But to be clear, McConnell has a great deal of self-interest in keeping the filibuster while he is talking about institutional prerogatives and tradition.
But this is also about power.
Absolutely. Mitch McConnell has just had to give up his job as majority leader. He no longer is running the Senate. And the filibuster really is his most powerful tool and the most powerful tool that Republicans have to stop President Biden's agenda to prevent Democrats from getting done what they want to get done. And so, of course, he has a huge interest in exacting a promise, if he can at the very outset, that Democrats are not going to essentially neuter Republicans ability to stop legislation if they oppose it.
McConnell's position and this demand he's making to Democrats, it seems to assume that Senate Democrats want to get rid of the filibuster rule. Is that actually the case?
Many Senate Democrats have said that they do want to get rid of the filibuster rule, that it's standing in the way of progress and that it is time to clear it away and allow big sweeping legislation that has been bottled up while the Senate was under Republican rule to finally go through things like tackling climate change, doing something about income inequality, racial justice, the pandemic relief package that everyone's been talking about. Some of these initiatives are so important. These Democrats would argue that while they have the power, while they have the numbers in the Senate, they need to push through as much bold policy as they can and use what power they have to do that with the knowledge that they won't be in the majority forever in a 50 50 Senate.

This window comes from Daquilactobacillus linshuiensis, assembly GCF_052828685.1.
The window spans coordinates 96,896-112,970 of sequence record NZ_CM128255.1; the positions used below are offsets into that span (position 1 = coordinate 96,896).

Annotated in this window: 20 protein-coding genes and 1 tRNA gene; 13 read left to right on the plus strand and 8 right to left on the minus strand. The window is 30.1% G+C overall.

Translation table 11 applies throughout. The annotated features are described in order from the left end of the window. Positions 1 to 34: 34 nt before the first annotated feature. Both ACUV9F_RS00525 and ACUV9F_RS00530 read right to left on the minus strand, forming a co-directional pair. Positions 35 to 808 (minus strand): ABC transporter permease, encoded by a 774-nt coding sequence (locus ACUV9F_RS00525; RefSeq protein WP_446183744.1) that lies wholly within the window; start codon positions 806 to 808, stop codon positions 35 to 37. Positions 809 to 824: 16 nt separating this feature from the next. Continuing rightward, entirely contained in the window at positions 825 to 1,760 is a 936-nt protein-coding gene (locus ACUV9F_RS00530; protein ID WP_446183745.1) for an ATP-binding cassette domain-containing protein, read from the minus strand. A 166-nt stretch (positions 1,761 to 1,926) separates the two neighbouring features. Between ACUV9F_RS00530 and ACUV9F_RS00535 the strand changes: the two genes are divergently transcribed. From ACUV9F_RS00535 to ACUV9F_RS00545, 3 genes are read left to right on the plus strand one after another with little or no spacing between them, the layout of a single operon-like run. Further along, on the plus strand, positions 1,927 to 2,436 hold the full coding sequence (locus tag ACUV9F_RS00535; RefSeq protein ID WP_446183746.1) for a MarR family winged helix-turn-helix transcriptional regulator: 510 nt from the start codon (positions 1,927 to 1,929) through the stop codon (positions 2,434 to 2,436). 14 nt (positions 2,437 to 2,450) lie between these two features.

The likelihood that the Republicans take over in two more years is pretty good, but their idea is OK, so we just press go and jam a bunch of things through. That should have happened a long time ago.
So the argument here from some of these Senate Democrats is this is our moment. We've got the majority. Just do it. Just get rid of the final remnants of the filibuster rule, even though we know from what happened in 2013 that this will someday come back and haunt us because we won't control the Senate forever.
Right. And I think there is also, let's call it, a hope that voters would see this, they would see all of these priorities that have languished with no action getting done and that they would actually reward Democrats and frankly, punish Republicans who tried to stand in the way.
So given all of that, what ends up happening in these negotiations between Mitch McConnell and the Democrats? So what ends up happening is Schumer says, no way, I'm not giving you this assurance, Democrats feel that taking this threat off the table would just be fighting with one arm tied behind their back. And they're not willing to give up on the possibility that they might one day want to eliminate the filibuster. But McConnell backs down because he says that he has gotten assurances from Joe Manchin of West Virginia and Kyrsten Sinema of Arizona to centrist Democrats who have told him and stated publicly that they would never vote with the rest of the Democrats to eliminate the filibuster and without their votes, it can't happen.